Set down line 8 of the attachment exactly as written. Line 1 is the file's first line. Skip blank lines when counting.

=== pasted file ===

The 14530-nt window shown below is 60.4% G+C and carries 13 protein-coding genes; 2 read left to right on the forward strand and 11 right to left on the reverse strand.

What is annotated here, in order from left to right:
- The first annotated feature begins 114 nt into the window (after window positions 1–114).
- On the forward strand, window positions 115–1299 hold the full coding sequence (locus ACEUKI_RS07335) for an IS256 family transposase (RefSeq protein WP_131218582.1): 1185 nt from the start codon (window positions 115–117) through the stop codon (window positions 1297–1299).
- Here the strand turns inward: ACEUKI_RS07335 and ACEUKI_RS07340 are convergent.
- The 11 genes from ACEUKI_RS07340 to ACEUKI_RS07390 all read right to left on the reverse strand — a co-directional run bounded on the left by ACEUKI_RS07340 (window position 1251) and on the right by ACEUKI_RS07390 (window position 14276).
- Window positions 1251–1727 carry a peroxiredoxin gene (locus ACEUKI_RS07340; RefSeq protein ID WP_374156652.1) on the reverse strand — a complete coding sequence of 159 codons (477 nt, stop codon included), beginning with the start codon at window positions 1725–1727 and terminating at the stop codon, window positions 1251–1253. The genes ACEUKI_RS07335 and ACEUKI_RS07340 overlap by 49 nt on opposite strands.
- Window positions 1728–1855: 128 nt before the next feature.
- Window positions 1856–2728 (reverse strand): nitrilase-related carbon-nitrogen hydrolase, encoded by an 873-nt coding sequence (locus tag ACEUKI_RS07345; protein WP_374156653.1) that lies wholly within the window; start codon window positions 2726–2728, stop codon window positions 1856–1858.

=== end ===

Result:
- Window positions 1728–1855: 128 nt before the next feature.